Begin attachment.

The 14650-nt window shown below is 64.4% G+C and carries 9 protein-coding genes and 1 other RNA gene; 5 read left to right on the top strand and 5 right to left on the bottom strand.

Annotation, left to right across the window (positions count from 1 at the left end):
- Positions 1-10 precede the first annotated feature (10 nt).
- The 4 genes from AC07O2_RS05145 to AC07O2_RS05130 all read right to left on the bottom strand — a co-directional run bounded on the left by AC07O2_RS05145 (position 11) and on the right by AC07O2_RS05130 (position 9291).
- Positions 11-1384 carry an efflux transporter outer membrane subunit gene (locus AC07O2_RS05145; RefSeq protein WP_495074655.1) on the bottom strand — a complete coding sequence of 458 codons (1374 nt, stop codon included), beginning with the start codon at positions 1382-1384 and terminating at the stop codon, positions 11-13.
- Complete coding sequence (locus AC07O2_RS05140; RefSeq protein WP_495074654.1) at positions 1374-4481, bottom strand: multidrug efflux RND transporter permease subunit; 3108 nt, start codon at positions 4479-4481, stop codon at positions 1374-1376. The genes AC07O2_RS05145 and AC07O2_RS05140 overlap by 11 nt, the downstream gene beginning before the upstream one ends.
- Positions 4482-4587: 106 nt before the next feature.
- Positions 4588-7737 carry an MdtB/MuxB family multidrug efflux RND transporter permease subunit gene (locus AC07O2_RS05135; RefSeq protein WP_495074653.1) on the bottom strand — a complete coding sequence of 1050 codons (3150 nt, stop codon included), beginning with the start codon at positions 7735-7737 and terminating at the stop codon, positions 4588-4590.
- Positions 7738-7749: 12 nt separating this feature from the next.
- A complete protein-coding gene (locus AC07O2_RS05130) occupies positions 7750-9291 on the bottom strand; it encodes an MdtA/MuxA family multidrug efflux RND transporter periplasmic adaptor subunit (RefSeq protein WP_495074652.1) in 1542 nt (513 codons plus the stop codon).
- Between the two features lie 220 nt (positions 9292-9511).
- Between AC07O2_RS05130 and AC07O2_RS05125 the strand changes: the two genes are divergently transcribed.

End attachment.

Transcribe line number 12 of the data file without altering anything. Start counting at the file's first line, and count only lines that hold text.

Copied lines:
- Between AC07O2_RS05130 and AC07O2_RS05125 the strand changes: the two genes are divergently transcribed.